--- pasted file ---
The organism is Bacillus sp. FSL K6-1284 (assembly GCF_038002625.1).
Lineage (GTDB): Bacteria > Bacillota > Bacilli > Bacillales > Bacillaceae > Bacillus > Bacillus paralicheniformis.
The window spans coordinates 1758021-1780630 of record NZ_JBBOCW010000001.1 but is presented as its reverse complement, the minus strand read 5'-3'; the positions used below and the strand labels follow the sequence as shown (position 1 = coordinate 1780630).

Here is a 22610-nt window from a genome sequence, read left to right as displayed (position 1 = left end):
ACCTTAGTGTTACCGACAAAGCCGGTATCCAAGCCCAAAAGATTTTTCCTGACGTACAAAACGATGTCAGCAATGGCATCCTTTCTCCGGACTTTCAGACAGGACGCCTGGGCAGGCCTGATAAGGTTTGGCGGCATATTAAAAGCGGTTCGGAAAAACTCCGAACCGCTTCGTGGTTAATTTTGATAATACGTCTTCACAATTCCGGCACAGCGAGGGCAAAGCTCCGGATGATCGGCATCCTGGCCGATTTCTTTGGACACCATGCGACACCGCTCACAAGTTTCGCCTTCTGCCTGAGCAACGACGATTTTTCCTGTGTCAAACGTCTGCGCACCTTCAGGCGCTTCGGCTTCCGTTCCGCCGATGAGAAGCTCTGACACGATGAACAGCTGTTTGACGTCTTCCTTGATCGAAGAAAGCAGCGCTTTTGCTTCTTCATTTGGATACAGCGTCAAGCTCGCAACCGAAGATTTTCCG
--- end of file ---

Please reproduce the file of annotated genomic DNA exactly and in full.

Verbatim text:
The organism is Bacillus sp. FSL K6-1284 (assembly GCF_038002625.1).
Lineage (GTDB): Bacteria > Bacillota > Bacilli > Bacillales > Bacillaceae > Bacillus > Bacillus paralicheniformis.
The window spans coordinates 1758021-1780630 of record NZ_JBBOCW010000001.1 but is presented as its reverse complement, the minus strand read 5'-3'; the positions used below and the strand labels follow the sequence as shown (position 1 = coordinate 1780630).

Here is a 22610-nt window from a genome sequence, read left to right as displayed (position 1 = left end):
ACCTTAGTGTTACCGACAAAGCCGGTATCCAAGCCCAAAAGATTTTTCCTGACGTACAAAACGATGTCAGCAATGGCATCCTTTCTCCGGACTTTCAGACAGGACGCCTGGGCAGGCCTGATAAGGTTTGGCGGCATATTAAAAGCGGTTCGGAAAAACTCCGAACCGCTTCGTGGTTAATTTTGATAATACGTCTTCACAATTCCGGCACAGCGAGGGCAAAGCTCCGGATGATCGGCATCCTGGCCGATTTCTTTGGACACCATGCGACACCGCTCACAAGTTTCGCCTTCTGCCTGAGCAACGACGATTTTTCCTGTGTCAAACGTCTGCGCACCTTCAGGCGCTTCGGCTTCCGTTCCGCCGATGAGAAGCTCTGACACGATGAACAGCTGTTTGACGTCTTCCTTGATCGAAGAAAGCAGCGCTTTTGCTTCTTCATTTGGATACAGCGTCAAGCTCGCAACCGAAGATTTTCCG